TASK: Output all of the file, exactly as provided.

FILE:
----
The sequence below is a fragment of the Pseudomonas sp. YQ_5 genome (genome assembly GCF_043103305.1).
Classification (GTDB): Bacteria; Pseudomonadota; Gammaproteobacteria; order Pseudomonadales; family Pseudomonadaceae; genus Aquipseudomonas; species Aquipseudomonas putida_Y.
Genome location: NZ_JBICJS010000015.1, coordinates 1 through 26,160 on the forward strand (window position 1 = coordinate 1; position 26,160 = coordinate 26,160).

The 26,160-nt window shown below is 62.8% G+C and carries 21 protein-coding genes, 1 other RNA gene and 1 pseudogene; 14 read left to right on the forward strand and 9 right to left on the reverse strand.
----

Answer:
The sequence below is a fragment of the Pseudomonas sp. YQ_5 genome (genome assembly GCF_043103305.1).
Classification (GTDB): Bacteria; Pseudomonadota; Gammaproteobacteria; order Pseudomonadales; family Pseudomonadaceae; genus Aquipseudomonas; species Aquipseudomonas putida_Y.
Genome location: NZ_JBICJS010000015.1, coordinates 1 through 26,160 on the forward strand (window position 1 = coordinate 1; position 26,160 = coordinate 26,160).

The 26,160-nt window shown below is 62.8% G+C and carries 21 protein-coding genes, 1 other RNA gene and 1 pseudogene; 14 read left to right on the forward strand and 9 right to left on the reverse strand.